Weekend Dad by Naseem Hrab, illustrated by Frank Viva (9781773061085)
When his father moves out of the house, the narrator of this picture book thinks about him a lot. His father is just a bus ride away, past the park and through the tunnel. On Friday, the boy gets to visit him, making sure to take his stuffed hedgehog Wendell along. Father and son take the bus together through the tunnel, talking the entire time. Then they are at the boy’s second home, but it doesn’t feel like home at all, since his mother isn’t there. The night is different and strange, sleeping in an empty room that has yet to be decorated with even a bed. His father wants to do something special, but the boy wants a normal day. So they have breakfast, play cards, go to the park, have dinner. Before returning to his mother, the boy leaves Wendell on his father’s bed to keep him company.
It is the tone here that is particularly effective. Hrab captures the strangeness of suddenly living in a divorced family and being a child navigating moving between two homes for the first time. Both parents are loving and gentle, showing their son support for the changes he is facing. But he still needs to experience them and go through them, even if his parents are lovely.
Viva’s illustrations are in his signature style that wonderfully warp, color and expose the strangeness of regular life. His distorted figures match the strangeness that the main character is experiencing, almost like a fun-house mirror at times and then other times frank and direct.
A look at divorce through the eyes of a child with inventive illustrations and a genuine exploration of emotions. Appropriate for ages 4-6.
Reviewed from e-galley provided by Groundwood Books.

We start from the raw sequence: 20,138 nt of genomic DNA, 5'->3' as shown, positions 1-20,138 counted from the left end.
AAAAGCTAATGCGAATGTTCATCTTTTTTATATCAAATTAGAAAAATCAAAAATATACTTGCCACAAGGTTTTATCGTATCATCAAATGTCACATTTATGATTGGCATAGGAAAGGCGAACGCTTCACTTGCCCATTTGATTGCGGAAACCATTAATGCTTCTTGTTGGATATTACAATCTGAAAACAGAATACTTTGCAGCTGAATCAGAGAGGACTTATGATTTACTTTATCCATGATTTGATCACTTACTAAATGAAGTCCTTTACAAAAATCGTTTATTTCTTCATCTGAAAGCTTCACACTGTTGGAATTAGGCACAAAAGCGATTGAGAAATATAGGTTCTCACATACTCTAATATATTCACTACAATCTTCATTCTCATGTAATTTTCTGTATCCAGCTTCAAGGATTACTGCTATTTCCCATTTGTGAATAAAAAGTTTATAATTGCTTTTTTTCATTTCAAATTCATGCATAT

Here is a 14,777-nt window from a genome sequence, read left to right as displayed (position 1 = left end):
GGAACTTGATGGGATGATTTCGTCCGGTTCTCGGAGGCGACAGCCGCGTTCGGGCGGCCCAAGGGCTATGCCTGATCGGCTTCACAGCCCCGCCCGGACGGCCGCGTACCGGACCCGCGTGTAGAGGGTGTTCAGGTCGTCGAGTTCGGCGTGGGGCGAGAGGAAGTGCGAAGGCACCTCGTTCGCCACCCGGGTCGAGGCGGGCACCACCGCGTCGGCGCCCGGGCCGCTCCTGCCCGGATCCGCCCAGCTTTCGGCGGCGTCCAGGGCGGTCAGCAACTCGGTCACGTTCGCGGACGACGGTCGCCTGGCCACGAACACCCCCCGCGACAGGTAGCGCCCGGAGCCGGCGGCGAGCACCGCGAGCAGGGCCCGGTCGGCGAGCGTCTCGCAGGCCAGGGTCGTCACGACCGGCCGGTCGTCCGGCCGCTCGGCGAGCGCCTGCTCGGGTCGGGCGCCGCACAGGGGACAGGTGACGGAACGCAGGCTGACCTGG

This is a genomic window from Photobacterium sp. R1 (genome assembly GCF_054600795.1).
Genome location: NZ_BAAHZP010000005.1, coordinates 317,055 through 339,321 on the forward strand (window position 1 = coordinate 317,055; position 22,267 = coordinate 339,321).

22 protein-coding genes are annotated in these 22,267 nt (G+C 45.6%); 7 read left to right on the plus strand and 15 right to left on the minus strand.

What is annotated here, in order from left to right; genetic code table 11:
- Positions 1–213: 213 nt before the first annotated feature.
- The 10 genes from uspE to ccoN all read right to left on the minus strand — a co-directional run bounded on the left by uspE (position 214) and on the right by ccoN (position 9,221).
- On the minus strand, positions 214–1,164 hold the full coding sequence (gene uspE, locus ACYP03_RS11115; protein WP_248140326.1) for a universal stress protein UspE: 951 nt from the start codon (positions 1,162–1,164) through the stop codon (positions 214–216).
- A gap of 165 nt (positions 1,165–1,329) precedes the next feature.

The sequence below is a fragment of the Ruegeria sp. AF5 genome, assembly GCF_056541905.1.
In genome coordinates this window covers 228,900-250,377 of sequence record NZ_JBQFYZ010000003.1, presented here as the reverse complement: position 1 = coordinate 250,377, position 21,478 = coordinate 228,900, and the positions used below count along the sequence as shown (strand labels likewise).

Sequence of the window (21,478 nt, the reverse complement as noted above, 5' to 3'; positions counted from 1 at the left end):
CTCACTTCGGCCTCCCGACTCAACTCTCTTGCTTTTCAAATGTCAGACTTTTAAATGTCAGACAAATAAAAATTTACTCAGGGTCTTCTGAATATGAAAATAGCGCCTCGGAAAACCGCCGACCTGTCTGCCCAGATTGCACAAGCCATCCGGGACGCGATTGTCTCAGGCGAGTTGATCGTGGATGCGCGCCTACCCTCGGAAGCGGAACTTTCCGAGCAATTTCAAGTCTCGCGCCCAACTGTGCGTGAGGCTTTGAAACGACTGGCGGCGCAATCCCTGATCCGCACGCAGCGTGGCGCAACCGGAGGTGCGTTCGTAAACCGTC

Beetle & the Hollowbones by Aliza Layne (9781534441538)
Beetle longs to be a sorceress but instead she is a goblin and learning magic from her grandmother at home. Her best friend is Blob Ghost, who she visits in the failing mall. When an old friend returns to ‘Allows from going to sorcery school, Beetle is smitten and intimidated. Kat is everything that Beetle wants to be. Kat’s teacher has targeted Blob Ghost’s mall for demolition in the near future. But Blog Ghost can’t leave the mall, tied to it by an unbreakable force. As the demolition is suddenly moved up, it’s up to Beetle and Blog Ghost to free them before they are destroyed along with the building. Beetle is going to have to find the magic inside of her and fight for those she loves.
Layne has created a graphic novel for middle schoolers and teens that is an intoxicating mix of magic, goblins and love. The book looks at being left out and left behind by people you thought were your friends. It also explores the impact of family ties, of destiny and how those elements can be used for good or evil. Best of all, it’s a book that embraces an LGBTQ+ relationship that blossoms right in front of the reader. And don’t miss the pronoun used by Blob Ghost. It’s a treat to see someone referred to so easily as they/them/their.
The art in this graphic novel is just as exceptional as the story itself. Filled with colors that change from one page to the next, teals to purples to blob pink to goblin greens. Layne beautifully shows the ties and impact of magic on those who use it, turning Beetle into a floating witch of power at times. Kat with her skeletal aspect is a marvelous visual foil for the green and orange of Beetle, the two of them forming a full Halloween together.
Here’s hoping for more dangerous broom flights alongside Beetle! Appropriate for ages 12-15.
Reviewed from copy provided by Atheneum Books for Young Readers.